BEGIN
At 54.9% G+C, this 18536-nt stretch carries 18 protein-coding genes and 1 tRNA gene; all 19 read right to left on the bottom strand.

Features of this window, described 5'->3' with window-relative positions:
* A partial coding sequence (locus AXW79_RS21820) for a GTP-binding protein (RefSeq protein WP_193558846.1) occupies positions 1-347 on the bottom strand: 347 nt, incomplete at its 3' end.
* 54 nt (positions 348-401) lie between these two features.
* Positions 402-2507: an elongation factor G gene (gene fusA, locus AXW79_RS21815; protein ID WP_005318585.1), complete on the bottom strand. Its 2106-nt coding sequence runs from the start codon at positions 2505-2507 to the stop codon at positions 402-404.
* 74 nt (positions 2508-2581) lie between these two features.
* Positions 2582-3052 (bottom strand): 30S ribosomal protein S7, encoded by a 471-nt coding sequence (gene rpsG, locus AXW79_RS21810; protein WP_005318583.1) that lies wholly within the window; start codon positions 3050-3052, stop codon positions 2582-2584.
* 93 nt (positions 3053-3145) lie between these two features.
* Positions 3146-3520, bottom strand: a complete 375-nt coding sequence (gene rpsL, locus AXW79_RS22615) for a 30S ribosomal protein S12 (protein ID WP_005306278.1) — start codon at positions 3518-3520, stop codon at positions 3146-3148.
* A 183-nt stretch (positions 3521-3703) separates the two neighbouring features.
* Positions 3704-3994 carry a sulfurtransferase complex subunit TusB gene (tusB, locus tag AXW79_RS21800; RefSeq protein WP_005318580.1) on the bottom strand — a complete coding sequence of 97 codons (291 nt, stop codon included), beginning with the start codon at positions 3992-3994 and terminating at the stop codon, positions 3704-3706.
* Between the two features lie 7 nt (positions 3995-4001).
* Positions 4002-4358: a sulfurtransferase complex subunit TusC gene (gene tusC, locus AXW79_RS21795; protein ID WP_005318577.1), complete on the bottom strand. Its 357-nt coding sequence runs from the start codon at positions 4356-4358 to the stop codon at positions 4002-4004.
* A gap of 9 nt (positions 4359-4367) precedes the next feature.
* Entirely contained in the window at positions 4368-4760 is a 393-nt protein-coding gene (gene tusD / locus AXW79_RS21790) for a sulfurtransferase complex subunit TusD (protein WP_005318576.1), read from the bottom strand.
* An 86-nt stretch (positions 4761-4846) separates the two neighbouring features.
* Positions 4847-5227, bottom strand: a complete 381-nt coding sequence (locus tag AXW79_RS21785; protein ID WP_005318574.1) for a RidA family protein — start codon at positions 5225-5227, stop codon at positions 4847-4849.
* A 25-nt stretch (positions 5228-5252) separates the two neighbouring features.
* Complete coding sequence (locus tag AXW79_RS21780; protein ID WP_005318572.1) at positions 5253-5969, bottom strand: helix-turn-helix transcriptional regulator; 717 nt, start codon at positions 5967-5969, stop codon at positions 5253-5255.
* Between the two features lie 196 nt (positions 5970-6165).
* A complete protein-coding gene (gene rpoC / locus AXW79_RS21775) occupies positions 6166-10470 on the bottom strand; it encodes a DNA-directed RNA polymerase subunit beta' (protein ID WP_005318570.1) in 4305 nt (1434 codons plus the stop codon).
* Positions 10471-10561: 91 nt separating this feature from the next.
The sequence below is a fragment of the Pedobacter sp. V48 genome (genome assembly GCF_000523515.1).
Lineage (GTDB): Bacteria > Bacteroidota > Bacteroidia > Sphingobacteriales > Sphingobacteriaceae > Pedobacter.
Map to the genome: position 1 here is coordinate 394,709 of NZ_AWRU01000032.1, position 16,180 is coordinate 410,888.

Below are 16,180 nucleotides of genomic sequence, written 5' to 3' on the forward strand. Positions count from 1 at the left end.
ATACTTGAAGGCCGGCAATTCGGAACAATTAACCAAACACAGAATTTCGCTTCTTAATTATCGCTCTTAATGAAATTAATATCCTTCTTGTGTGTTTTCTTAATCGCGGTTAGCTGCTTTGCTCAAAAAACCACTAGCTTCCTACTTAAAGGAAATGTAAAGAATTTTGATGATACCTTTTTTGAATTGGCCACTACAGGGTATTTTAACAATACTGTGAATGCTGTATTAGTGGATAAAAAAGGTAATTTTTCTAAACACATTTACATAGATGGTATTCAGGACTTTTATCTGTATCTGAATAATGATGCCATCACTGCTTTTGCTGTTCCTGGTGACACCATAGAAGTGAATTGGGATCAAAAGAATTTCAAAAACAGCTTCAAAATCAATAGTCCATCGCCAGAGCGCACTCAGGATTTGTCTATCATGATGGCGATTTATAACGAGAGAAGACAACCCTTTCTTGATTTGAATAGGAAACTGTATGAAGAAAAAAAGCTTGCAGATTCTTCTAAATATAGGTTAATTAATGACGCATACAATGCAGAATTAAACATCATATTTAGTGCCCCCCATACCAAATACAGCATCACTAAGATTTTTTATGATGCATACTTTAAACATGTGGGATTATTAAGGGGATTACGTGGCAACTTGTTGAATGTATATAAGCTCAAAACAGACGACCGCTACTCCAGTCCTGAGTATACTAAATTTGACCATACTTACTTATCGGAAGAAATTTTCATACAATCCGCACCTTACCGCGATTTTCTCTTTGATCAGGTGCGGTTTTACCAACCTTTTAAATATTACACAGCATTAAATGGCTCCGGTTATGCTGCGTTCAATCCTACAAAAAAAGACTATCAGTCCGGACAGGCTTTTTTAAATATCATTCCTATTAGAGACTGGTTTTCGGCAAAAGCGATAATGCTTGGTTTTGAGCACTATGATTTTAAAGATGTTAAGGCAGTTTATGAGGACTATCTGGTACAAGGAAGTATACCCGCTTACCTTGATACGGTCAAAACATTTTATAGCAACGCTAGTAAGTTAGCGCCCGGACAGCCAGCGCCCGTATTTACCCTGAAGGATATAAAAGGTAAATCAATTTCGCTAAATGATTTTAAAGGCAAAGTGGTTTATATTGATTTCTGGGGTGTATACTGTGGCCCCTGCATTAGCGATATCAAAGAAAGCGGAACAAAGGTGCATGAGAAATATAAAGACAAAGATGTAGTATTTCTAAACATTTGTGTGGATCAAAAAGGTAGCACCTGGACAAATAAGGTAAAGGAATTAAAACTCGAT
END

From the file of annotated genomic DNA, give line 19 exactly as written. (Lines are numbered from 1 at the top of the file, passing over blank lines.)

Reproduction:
* Complete coding sequence (locus tag AXW79_RS21780; protein ID WP_005318572.1) at positions 5253-5969, bottom strand: helix-turn-helix transcriptional regulator; 717 nt, start codon at positions 5967-5969, stop codon at positions 5253-5255.